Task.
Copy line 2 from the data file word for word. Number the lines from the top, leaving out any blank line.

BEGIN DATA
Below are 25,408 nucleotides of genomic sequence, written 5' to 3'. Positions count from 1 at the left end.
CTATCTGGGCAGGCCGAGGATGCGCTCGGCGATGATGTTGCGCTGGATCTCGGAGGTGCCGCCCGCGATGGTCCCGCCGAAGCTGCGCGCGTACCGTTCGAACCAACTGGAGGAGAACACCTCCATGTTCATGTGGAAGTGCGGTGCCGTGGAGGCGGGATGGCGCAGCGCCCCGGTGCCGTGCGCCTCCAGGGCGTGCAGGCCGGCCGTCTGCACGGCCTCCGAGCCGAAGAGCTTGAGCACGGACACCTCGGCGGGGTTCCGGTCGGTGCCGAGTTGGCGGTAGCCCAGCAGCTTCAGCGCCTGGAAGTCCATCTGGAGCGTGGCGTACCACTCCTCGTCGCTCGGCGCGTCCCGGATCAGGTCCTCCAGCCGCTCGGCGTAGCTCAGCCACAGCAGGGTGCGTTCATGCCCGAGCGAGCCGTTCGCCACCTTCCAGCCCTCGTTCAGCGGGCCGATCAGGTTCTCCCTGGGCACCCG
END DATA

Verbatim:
CTATCTGGGCAGGCCGAGGATGCGCTCGGCGATGATGTTGCGCTGGATCTCGGAGGTGCCGCCCGCGATGGTCCCGCCGAAGCTGCGCGCGTACCGTTCGAACCAACTGGAGGAGAACACCTCCATGTTCATGTGGAAGTGCGGTGCCGTGGAGGCGGGATGGCGCAGCGCCCCGGTGCCGTGCGCCTCCAGGGCGTGCAGGCCGGCCGTCTGCACGGCCTCCGAGCCGAAGAGCTTGAGCACGGACACCTCGGCGGGGTTCCGGTCGGTGCCGAGTTGGCGGTAGCCCAGCAGCTTCAGCGCCTGGAAGTCCATCTGGAGCGTGGCGTACCACTCCTCGTCGCTCGGCGCGTCCCGGATCAGGTCCTCCAGCCGCTCGGCGTAGCTCAGCCACAGCAGGGTGCGTTCATGCCCGAGCGAGCCGTTCGCCACCTTCCAGCCCTCGTTCAGCGGGCCGATCAGGTTCTCCCTGGGCACCCG